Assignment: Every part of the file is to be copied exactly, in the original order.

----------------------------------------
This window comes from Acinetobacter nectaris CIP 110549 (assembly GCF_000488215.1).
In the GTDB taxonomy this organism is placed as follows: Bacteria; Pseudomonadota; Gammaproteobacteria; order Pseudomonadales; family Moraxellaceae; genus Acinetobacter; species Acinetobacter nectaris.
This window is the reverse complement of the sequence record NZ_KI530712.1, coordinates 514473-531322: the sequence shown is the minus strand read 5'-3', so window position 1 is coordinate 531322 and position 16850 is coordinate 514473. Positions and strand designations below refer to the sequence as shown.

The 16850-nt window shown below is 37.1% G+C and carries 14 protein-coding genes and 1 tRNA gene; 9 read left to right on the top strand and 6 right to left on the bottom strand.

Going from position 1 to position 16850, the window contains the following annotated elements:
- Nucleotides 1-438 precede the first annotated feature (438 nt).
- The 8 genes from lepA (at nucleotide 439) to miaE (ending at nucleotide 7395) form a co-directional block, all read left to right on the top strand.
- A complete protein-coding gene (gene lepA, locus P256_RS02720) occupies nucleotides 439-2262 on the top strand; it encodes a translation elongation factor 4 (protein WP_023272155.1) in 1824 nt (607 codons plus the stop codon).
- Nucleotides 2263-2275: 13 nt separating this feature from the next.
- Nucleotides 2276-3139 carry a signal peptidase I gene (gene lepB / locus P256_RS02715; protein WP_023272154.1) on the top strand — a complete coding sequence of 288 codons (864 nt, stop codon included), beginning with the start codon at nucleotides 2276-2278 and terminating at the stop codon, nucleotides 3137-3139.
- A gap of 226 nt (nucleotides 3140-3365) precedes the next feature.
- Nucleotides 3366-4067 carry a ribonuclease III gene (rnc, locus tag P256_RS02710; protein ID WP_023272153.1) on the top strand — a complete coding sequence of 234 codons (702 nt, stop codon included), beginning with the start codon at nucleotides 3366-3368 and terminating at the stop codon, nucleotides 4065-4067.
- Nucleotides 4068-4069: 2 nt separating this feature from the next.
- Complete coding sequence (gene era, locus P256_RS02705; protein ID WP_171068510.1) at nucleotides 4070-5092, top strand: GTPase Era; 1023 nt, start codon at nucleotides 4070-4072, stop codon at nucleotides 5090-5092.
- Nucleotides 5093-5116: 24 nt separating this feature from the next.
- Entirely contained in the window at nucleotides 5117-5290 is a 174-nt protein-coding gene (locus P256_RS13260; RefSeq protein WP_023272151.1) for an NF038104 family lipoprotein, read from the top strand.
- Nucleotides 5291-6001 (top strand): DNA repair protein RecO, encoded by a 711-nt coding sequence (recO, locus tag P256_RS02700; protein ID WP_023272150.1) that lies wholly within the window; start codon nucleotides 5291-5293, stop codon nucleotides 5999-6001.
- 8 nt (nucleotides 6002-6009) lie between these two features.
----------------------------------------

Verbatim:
This window comes from Acinetobacter nectaris CIP 110549 (assembly GCF_000488215.1).
In the GTDB taxonomy this organism is placed as follows: Bacteria; Pseudomonadota; Gammaproteobacteria; order Pseudomonadales; family Moraxellaceae; genus Acinetobacter; species Acinetobacter nectaris.
This window is the reverse complement of the sequence record NZ_KI530712.1, coordinates 514473-531322: the sequence shown is the minus strand read 5'-3', so window position 1 is coordinate 531322 and position 16850 is coordinate 514473. Positions and strand designations below refer to the sequence as shown.

The 16850-nt window shown below is 37.1% G+C and carries 14 protein-coding genes and 1 tRNA gene; 9 read left to right on the top strand and 6 right to left on the bottom strand.

Going from position 1 to position 16850, the window contains the following annotated elements:
- Nucleotides 1-438 precede the first annotated feature (438 nt).
- The 8 genes from lepA (at nucleotide 439) to miaE (ending at nucleotide 7395) form a co-directional block, all read left to right on the top strand.
- A complete protein-coding gene (gene lepA, locus P256_RS02720) occupies nucleotides 439-2262 on the top strand; it encodes a translation elongation factor 4 (protein WP_023272155.1) in 1824 nt (607 codons plus the stop codon).
- Nucleotides 2263-2275: 13 nt separating this feature from the next.
- Nucleotides 2276-3139 carry a signal peptidase I gene (gene lepB / locus P256_RS02715; protein WP_023272154.1) on the top strand — a complete coding sequence of 288 codons (864 nt, stop codon included), beginning with the start codon at nucleotides 2276-2278 and terminating at the stop codon, nucleotides 3137-3139.
- A gap of 226 nt (nucleotides 3140-3365) precedes the next feature.
- Nucleotides 3366-4067 carry a ribonuclease III gene (rnc, locus tag P256_RS02710; protein ID WP_023272153.1) on the top strand — a complete coding sequence of 234 codons (702 nt, stop codon included), beginning with the start codon at nucleotides 3366-3368 and terminating at the stop codon, nucleotides 4065-4067.
- Nucleotides 4068-4069: 2 nt separating this feature from the next.
- Complete coding sequence (gene era, locus P256_RS02705; protein ID WP_171068510.1) at nucleotides 4070-5092, top strand: GTPase Era; 1023 nt, start codon at nucleotides 4070-4072, stop codon at nucleotides 5090-5092.
- Nucleotides 5093-5116: 24 nt separating this feature from the next.
- Entirely contained in the window at nucleotides 5117-5290 is a 174-nt protein-coding gene (locus P256_RS13260; RefSeq protein WP_023272151.1) for an NF038104 family lipoprotein, read from the top strand.
- Nucleotides 5291-6001 (top strand): DNA repair protein RecO, encoded by a 711-nt coding sequence (recO, locus tag P256_RS02700; protein ID WP_023272150.1) that lies wholly within the window; start codon nucleotides 5291-5293, stop codon nucleotides 5999-6001.
- 8 nt (nucleotides 6002-6009) lie between these two features.